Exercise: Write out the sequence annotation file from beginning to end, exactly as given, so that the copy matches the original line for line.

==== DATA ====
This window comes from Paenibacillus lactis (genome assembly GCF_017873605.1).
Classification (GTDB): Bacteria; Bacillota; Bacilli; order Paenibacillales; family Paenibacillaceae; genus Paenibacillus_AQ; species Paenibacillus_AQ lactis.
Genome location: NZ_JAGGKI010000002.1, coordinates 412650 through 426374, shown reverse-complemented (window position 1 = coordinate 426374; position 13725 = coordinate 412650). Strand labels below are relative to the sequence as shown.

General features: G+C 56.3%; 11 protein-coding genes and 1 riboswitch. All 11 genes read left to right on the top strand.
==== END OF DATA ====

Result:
This window comes from Paenibacillus lactis (genome assembly GCF_017873605.1).
Classification (GTDB): Bacteria; Bacillota; Bacilli; order Paenibacillales; family Paenibacillaceae; genus Paenibacillus_AQ; species Paenibacillus_AQ lactis.
Genome location: NZ_JAGGKI010000002.1, coordinates 412650 through 426374, shown reverse-complemented (window position 1 = coordinate 426374; position 13725 = coordinate 412650). Strand labels below are relative to the sequence as shown.

General features: G+C 56.3%; 11 protein-coding genes and 1 riboswitch. All 11 genes read left to right on the top strand.